This follows amendment of the Finance Bill 2012 by Parliament on Thursday evening which will now see an introduction of a 10 percent excise duty on mobile money transfers and any other fees charged by other financial institutions.
Speaking to journalist on Friday, Finance Minister Njeru Githae however said the duty will be paid by the service providers and will not affect the customers in any way as earlier feared.
“This sector is the fastest growing and so the taxman should also get his bite. I expect this measure to give me close to Sh4.5 billion immediately but I do not expect any increase in airtime or the charges to the customer. This tax is payable by the service providers; not the customer,” said Githae warning that the government will monitor to ensure there is no secret adjustments by the service providers.
The minister is also targeting beer and wines, proposing a 10 percent increment on duty on the retail price.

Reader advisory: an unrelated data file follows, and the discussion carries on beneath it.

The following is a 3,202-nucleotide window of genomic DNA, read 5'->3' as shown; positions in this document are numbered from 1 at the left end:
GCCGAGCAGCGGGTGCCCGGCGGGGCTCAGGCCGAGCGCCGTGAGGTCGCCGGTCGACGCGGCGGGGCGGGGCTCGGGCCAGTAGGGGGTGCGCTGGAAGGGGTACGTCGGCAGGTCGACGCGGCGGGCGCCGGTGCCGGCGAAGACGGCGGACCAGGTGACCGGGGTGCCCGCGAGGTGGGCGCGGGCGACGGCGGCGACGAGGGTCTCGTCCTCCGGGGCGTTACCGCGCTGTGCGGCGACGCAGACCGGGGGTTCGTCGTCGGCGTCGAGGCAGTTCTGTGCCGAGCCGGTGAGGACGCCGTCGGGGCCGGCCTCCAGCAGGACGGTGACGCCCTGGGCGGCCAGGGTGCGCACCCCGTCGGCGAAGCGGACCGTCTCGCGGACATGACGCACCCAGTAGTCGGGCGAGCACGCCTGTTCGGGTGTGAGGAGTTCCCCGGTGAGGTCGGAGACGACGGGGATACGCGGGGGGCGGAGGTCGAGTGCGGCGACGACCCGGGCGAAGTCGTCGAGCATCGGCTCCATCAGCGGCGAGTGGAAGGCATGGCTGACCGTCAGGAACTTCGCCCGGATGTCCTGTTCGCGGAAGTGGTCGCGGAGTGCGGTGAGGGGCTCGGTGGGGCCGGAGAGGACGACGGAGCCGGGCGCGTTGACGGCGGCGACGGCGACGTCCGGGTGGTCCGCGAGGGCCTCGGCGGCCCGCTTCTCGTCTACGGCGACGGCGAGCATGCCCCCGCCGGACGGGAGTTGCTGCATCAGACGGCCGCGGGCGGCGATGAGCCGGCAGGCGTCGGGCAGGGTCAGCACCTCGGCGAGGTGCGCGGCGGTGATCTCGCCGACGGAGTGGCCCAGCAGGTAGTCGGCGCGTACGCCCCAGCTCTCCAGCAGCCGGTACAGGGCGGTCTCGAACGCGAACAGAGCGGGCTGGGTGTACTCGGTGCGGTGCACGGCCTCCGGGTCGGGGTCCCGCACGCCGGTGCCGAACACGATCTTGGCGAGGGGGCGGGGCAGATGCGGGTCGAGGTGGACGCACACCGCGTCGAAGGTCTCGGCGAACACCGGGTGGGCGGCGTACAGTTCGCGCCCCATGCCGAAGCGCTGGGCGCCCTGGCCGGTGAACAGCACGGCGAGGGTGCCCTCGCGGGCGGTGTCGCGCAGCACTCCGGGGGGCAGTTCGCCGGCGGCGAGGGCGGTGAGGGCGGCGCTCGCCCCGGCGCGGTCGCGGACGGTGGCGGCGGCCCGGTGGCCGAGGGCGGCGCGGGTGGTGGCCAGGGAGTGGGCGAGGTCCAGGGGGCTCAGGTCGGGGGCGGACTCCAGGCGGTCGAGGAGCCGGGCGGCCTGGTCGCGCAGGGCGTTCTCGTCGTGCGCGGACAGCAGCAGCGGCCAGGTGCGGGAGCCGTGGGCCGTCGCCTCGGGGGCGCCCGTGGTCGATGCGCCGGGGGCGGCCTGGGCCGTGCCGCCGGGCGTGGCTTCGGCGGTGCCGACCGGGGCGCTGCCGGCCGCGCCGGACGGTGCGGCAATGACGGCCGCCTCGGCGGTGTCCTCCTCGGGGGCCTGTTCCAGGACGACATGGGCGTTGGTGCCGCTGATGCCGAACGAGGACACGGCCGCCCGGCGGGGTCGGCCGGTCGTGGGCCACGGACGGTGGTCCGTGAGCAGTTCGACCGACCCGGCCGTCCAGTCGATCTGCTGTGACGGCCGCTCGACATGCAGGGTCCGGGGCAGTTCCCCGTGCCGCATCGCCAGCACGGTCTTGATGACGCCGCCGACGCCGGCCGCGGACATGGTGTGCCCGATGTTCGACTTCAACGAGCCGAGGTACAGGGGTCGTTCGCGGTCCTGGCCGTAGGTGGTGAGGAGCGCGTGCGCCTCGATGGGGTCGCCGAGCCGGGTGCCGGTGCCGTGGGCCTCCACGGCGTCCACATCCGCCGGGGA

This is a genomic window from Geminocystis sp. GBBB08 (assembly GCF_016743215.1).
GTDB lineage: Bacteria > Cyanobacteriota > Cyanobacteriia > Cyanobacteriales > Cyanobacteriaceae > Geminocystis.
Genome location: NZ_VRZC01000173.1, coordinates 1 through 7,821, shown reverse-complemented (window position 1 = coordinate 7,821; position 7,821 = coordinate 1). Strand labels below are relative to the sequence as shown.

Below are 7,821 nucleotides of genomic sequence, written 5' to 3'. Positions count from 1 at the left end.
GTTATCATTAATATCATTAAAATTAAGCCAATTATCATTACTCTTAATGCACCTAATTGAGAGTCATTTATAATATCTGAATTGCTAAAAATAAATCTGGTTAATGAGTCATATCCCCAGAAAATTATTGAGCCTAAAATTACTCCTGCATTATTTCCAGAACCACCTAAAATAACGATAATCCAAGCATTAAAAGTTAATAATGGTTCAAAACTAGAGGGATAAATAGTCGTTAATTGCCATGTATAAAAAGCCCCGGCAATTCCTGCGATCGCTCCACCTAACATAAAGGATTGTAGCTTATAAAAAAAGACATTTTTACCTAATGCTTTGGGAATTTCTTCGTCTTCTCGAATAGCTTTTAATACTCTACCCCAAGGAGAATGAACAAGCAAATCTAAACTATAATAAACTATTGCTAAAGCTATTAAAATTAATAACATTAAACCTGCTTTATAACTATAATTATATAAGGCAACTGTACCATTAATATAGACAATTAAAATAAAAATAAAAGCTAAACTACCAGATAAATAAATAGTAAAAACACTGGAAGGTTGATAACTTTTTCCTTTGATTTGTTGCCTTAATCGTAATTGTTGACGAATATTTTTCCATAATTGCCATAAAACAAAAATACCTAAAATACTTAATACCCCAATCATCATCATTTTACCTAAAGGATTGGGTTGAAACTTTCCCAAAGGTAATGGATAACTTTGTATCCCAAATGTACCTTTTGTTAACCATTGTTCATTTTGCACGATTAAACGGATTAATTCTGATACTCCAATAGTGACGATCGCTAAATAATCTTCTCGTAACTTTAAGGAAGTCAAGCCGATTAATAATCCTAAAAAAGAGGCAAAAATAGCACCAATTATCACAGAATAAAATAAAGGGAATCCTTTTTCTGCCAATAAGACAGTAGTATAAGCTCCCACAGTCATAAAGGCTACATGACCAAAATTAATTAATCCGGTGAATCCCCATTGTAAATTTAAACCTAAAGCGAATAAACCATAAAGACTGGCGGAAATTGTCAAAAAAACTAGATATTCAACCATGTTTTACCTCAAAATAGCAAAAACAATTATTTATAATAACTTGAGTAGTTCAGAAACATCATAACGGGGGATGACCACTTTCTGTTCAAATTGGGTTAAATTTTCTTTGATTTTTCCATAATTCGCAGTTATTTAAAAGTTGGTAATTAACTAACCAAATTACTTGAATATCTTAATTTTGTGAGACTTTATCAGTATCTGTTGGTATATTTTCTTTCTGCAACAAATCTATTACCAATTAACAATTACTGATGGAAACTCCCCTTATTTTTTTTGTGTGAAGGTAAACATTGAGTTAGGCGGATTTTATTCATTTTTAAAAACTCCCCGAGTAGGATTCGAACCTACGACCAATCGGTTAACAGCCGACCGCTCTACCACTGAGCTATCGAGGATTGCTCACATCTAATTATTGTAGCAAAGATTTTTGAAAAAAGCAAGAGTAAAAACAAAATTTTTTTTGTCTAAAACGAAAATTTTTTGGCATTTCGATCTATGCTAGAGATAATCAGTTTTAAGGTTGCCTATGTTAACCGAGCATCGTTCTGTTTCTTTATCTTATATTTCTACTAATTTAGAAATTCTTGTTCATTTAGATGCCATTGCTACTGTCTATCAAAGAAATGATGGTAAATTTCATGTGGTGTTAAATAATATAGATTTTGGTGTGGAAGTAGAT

“As the beer bottle comes out of the production line the revenue stamp is put on the bottles and I am going to put a monitor here in my office and another one at KRA (Kenya Revenue Authority) to see how much money is coming into the kitty. At the moment we rely on the good will of the factories to tell us the quantity of their production and profits,” Githae said.
He has also instructed all public entities to surrender excess surplus immediately after auditing a measure that is expected to raise close to Sh8 billion.
The entities include the Capital Markets Authority, Insurance Regulatory Authority, Communications Commissions of Kenya, Retirement Benefits Authority, Central Bank of Kenya, among others.
The Treasury is also expecting over Sh14 billion in reimbursements from donors following the multi lateral operations in Somalia.
Githae is also hoping to raise close to Sh12.5 billion through the rationalisation of recurrent and development expenditures as indicated in the budget.